I’ve discussed “mixed effects” methods from time to time in paleoclimate contexts, observing that this statistical method known off the Island can provide a context for some paleoclimate recipes, e.g. in making tree ring chronologies. This would make a pretty good article.
Another interesting example of this technique, which would also make a pretty good article, is placing Hansen’s rather ad hoc “reference” period method in a statistical framework using a mixed effect method. I’ve done an experiment on the gridcell containing Wellington NZ with interesting results.
The details of Hansen’s “reference method” is not fully described in Hansen et al 1999, 2001, but should be decodable from code placed online in the past year (though there are details of the code that remain still impenetrable to me, but I’m chipping away at them.)
For this particular gridcell calculation with 250 km smoothing, there are 4 contributing stations in which the starting point is 4 monthly adjusted station series. Let’s stipulate the adjustments for the purposes of the present calculations, though the urban adjustments are themselves questionable. Hansen’s “recipe” for his reference period is to start with the longest series, then arrange the other series in descending length. For the second series, in the overlap period where both series have values, he calculates the average difference by month in the overlap period, which is called “bias”. The “bias” is subtracted from the second series and a weighted average of the two series is made according to their weights (the distance from the gridcell center), using whatever values are available. This process is repeated and then the final series is converted to an anomaly centered on 1951-1980.
At the end of the day, they have, in effect, estimated 48 deltas (4 stations x 12 months) plus an anomaly for each year. Hansen argues that this “reference period” method is a better utilization of available data than requiring a fixed anomaly period as in the CRU method.
Now watch the following calculation, about which I’ll comment more at the end. First we import the test data: the 4 stations and the Hansen’s gridded data (all excerpted from Hansen data).
Next, I make a data frame that is more organized for statistical analysis – a “long” array in which each row contains the date in decimal years (1955.42), the station id, the month (as a factor) and the adjusted temperature. Each measurement goes on its own row.
Network=data.frame ( c(t(array( rep(name0,N),dim=c(M,N)))), rep(year,M), month,c(chron))
This dataset will look something like this:
id year month chron
1 X507934360010 1938.000 1 NA
2 X507934360010 1938.083 2 NA
3 X507934360010 1938.167 3 NA
4 X507934360010 1938.250 4 NA
Now for an important trick. To do the sort of analysis that I wish to do, we have to create a nested factor for each of the 12 months for each station. This can be done as follows (a technique noted in Bates 2005 article in R-News):
Now the data frame looks like this – the IM factor becomes very useful:
id year month chron IM
1 X507934360010 1938.000 1 NA X507934360010:1
2 X507934360010 1938.083 2 NA X507934360010:2
3 X507934360010 1938.167 3 NA X507934360010:3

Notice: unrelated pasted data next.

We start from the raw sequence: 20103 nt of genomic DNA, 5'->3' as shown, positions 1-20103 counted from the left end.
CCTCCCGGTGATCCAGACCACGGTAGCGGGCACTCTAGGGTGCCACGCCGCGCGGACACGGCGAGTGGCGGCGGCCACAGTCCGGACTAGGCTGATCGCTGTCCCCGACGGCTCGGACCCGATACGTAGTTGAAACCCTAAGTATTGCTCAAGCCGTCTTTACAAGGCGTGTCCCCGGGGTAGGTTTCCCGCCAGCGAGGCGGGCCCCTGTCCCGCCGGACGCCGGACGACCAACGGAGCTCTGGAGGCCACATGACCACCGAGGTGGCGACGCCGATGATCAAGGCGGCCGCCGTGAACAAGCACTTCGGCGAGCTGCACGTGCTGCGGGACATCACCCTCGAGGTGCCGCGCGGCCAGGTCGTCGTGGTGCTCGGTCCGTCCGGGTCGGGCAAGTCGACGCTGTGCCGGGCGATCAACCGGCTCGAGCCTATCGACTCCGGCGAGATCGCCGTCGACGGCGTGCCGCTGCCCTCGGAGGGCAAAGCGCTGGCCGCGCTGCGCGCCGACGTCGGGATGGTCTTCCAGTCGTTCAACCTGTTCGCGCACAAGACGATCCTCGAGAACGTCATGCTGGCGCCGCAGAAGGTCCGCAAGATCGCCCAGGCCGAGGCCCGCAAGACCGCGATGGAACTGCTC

4 X507934360010 1938.250 4 NA X507934360010:4
Now we can calculate a statistical model doing everything that Hansen does in pages in one line – only better – as follows using the lme4 package (also loaded here):
fm.month = lmer(chron~(1|id)+(1|IM)+(1|year),data=Network)
The object fm.month contains random effects for both the station:month combinations and for each time period, all calculated according to an algorithm known off the Island. The values in ranef(fm.month)$year compare to the Hansen gridded anomalies as shown in the graphic below (the scale of the difference in the thrid panel differs from the upper two panels). The lmer random effect and the Hansen reference-method anomaly have a 0.975 correlation (which is about as high as I’ve been able to do with any actual emulation of Hansen’s method BTW. In this particular case, the Hansen reference method turns out to increase the trend by 0.05 deg C/decade or about 0.25 deg C over the 50 years shown here. I don’t know whether this occurs in other gridcells; it’s the sort of thing that might be worth returning on some occasion. (The urban adjustment to the Wellington NZ series had also caused an increase in the trend.)
I know that some critics have been screeching about the pointlessness of examining what Hansen actually does and urging me to study other “more important” problems. In my opinion, before making suggestions, it’s a good idea to understand what people are doing or trying to do. In this particular step, Hansen’s reference period method can be construed as a way of constructing estimates of the various quantities estimated through the above method (all neatly packaged in the lmer-object fm.month). In this particular case, Hansen’s calculations, viewed as statistical estimates, do not coincide with the maximum-likelihood estimates, which are arrived at in the lmer calculation. At the present time, it’s hard to tell whether the Hansen method would tend to cause the introduction of an upward trend relative to the maximum-likelihood calculation (as in the above case) or whether the trend differences from maximum likelihood estimates are randomly distributed between positive and negative values.
However, I think that the above example is sufficient to show that the Hansen “reference period” method does not yield a maximum likelihood estimate. Once the issue is framed in a proper statistical format, it’s hard to think of any particular reason for using the Hansen “reference” method. As noted above, it’s possible that errors introduced by this method are random and cancel out, but that would be sheer good luck and not a justification of the method.